jigger


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jig·ger 1

 (jĭg′ər)
n.
1. A person who jigs or operates a jig.
2.
a. A small measure for liquor, usually holding 1 1/2 ounces.
b. This amount of liquor.
3. A device, such as a drill, that operates with a jerking or jolting motion.
4. Nautical
a. A light all-purpose tackle.
b. A small sail set in the stern of a yawl or similar boat.
c. A boat having such a sail.
d. A jigger mast.
5. Informal An article or a device, the name of which eludes one.

jig·ger 2

 (jĭg′ər)
n.
1. See chigger.
2. See chigoe.

[Probably variant of chigger or perhaps of West African origin; akin to Ewe jìgá and Yoruba jígá, chigoe (sand flea).]

jigger

(ˈdʒɪɡə)
n
1. a person or thing that jigs
2. (Golf) golf an iron, now obsolete, with a thin blade, used for hitting long shots from a bare lie
3. (Mechanical Engineering) any of a number of mechanical devices having a vibratory or jerking motion
4. (Mechanical Engineering) a light lifting tackle used on ships
5. (Units) a small glass, esp for whisky, with a capacity of about one and a half ounces
6. NZ a light hand- or power-propelled vehicle used on railway lines
7. (General Engineering) engineering a type of hydraulic lift in which a hydraulic ram operates the lift through a block and tackle which increases the length of the stroke
8. (Fishing) Canadian a device used when setting a gill net beneath ice
9. (Mining & Quarrying) mining another word for jig5
10. (Nautical Terms) nautical short for jiggermast
11. (Billiards & Snooker) billiards another word for bridge110
12. informal US and Canadian a device or thing the name of which is unknown or temporarily forgotten
13. dialect Liverpool an alleyway

jigger

(ˈdʒɪɡə) or

jigger flea

n
(Animals) other names for the chigoe1

jig•ger1

(ˈdʒɪg ər)

n.
1. a person or thing that jigs.
2. any of various sails.
3. any of various mechanical devices, many of which have a jerky or jolting motion.
4. some contrivance, article, or part that one cannot or does not name more precisely.
5.
a. a measure of 1½ oz. (45 ml) used in cocktail recipes.
b. a small whiskey glass holding this amount.
6. a machine for forming ceramic plates or the like in a plaster mold rotating beneath a template.
[1665–75]

jig•ger2

(ˈdʒɪg ər)

n.
1. Also called jig′ger flea`. chigoe.
[1750–60; variant of chigger]

jig•ger3

(ˈdʒɪg ər)

v.t.
1. to jerk rapidly; jig.
2. to manipulate or alter, esp. for illegal or unethical purposes.
[1865–70]
ThesaurusAntonymsRelated WordsSynonymsLegend:
Noun1.jigger - a small glass adequate to hold a single swallow of whiskeyjigger - a small glass adequate to hold a single swallow of whiskey
drinking glass, glass - a container for holding liquids while drinking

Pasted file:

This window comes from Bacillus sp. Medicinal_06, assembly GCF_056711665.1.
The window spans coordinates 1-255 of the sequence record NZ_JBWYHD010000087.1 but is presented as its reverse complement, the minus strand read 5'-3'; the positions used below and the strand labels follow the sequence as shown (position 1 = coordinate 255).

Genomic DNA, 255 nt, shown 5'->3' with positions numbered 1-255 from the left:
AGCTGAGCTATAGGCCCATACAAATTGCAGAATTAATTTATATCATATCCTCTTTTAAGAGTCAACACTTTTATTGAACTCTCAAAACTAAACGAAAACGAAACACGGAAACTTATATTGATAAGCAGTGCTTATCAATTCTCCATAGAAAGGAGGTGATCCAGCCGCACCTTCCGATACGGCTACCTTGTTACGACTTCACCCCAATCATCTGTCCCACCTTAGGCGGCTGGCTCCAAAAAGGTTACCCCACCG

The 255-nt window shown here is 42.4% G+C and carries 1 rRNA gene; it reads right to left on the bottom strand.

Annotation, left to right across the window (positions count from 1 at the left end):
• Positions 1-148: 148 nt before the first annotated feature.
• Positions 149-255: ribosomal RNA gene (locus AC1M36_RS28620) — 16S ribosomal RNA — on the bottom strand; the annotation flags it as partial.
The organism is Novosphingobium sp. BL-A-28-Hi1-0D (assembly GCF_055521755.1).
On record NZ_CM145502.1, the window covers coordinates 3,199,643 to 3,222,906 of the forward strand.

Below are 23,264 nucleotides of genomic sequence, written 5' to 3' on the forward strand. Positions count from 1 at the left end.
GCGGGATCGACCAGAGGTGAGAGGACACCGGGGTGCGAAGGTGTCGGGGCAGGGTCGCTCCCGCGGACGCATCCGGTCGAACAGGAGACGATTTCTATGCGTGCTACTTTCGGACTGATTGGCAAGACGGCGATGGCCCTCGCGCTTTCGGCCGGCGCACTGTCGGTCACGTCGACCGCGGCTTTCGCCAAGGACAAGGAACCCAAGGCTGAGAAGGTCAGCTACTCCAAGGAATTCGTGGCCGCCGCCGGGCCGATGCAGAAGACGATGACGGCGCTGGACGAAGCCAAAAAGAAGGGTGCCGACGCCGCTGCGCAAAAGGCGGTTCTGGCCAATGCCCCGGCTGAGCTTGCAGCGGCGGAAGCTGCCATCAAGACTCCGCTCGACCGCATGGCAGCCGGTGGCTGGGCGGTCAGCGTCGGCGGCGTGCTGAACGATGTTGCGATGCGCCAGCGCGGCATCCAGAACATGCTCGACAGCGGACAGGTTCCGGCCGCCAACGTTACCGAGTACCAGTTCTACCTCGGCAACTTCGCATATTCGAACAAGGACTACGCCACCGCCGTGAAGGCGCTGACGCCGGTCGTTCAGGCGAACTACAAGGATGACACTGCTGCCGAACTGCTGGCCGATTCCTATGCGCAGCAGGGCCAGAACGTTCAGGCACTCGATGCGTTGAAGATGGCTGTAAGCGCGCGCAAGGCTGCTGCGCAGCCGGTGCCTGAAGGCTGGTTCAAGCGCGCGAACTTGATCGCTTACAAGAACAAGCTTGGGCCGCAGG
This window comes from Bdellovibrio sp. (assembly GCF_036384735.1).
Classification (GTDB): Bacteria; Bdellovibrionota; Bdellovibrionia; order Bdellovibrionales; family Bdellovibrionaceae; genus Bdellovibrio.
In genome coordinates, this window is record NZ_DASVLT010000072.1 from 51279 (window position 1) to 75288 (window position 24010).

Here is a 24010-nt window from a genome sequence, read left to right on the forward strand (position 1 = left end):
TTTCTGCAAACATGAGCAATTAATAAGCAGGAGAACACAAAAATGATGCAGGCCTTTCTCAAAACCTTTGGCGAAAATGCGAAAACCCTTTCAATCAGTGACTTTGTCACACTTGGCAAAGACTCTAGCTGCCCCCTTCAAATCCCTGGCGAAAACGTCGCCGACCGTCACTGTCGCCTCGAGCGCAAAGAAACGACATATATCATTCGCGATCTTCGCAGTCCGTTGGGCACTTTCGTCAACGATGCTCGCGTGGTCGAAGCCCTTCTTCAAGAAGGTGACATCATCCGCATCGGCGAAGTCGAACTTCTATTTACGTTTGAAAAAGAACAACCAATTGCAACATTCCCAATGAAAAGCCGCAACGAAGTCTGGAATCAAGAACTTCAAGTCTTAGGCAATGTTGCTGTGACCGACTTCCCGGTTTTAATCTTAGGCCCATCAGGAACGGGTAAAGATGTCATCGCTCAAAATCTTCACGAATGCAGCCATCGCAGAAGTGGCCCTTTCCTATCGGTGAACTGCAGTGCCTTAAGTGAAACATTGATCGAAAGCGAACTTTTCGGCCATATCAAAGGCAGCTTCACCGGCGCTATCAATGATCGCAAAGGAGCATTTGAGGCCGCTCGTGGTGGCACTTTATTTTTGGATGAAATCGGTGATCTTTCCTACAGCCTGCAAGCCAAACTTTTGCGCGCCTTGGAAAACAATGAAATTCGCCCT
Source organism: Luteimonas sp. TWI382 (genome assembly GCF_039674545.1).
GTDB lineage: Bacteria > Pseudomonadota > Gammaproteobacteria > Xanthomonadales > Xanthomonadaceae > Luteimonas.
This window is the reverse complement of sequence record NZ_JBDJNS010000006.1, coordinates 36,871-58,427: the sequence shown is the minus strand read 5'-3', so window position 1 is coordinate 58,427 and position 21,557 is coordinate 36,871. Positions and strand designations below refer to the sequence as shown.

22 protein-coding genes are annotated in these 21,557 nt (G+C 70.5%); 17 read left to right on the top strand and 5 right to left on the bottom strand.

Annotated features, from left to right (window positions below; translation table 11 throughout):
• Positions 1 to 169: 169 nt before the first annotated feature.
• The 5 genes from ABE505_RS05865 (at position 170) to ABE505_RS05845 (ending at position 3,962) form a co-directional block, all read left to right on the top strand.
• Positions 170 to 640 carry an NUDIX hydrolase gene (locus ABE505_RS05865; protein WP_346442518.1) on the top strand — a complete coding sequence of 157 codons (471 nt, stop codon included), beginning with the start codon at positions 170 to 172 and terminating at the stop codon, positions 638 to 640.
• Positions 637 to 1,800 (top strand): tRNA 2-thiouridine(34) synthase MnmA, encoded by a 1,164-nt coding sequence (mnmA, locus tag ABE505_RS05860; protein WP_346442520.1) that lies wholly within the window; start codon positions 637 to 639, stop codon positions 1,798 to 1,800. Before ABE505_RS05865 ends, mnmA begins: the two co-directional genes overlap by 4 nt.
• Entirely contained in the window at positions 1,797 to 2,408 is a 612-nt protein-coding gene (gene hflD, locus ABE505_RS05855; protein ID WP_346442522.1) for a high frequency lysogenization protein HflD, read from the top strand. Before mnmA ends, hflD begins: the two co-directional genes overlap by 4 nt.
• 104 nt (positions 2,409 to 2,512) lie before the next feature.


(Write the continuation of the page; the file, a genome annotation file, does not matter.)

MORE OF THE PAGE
2.jigger - any small mast on a sailing vessel; especially the mizzenmast of a yawl
mast - a vertical spar for supporting sails
3.jigger - larval mite that sucks the blood of vertebrates including human beings causing intense irritation
trombiculid - mite that as nymph and adult feeds on early stages of small arthropods but whose larvae are parasitic on terrestrial vertebrates
genus Trombicula, Trombicula - type genus of the family Trombiculidae

jigger

noun
1. A small amount of liquor:
Informal: nip, slug.
Slang: snort.
2. A small specialized mechanical device:
Informal: doodad, doohickey, widget.
Slang: gizmo.
Translations

jigger

1 [ˈdʒɪgəʳ] N
1. (= whisky measure) → medida f (de whisky )
2. (esp US) (= thingummy) → chisme m

jigger

2 [ˈdʒɪgəʳ] N (Min) → criba f (Mech) → aparato m vibratorio

jigger

n
(= sieve)Schüttelsieb nt
(US: = measure) Messbecher für Alkohol: 1½ Unzen
(= sandflea)Sandfloh m
References in classic literature ?
Hoisting mainsail and jigger was a matter of minutes.
Oh, she ain't handsome, of course; but I will own up she don't look like the same woman, what with the ribbons an' lace jiggers Miss Pollyanna makes her wear 'round her neck.
Visitors can also find out more about Killhope's waterwheel and jigger house during a talk by expert Chris Askew.
Measuring with a jigger provides quality control and enables you to get exact proportions every time you make a cocktail, says Chris Almeida, bartender at The Eddy in Providence, Rl, and president of USBG Rhode Island.
When I was in Uganda in the February, I got a sand jigger infection in my left big toe.
In the Test Kitchen, we've found that a good jigger makes a big difference in getting precise results--for, say, a Sparkling Mai Tai on New Year's (drink recipe on sunset.
com) which is handmade and comes complete with Chase English Potato Vodka (50cl), Chase Elderflower Liqueur (20cl), King's Orchard Cox Apple Juice (75cl), Boston shaker, Hawthorn strainer, jigger measure, two coupette glasses and an Apple & Elderflower Martini recipe card.
JIGGER: Lest you think a real bartender should be able to blindly pour, or that you are getting short changed on spirits when you see the jigger come out, let us pause and praise the mighty jigger.
Hardy travellers might prefer the Swiss Army Knife original, but if you're into martinis that are stirred rather than shaken, Firebox's Bar10der has all the cocktail making essentials in one handy gadget, including a muddler, jigger, strainer and stirrer.
Using a jigger (a shot measure), pour 40ml Smirnoff and 100ml tomato juice into the glass.
Sourcing the car from Tottenham in southern Ontario, Caesar learned it was the last jigger to be used between Espanola and Little Current before the rails were removed.
To tune into this island life - and make the most of our own summer's soaring temperatures - a punch bowl, large pitcher, cocktail shaker and a jigger (for measuring alcohol) is all you need.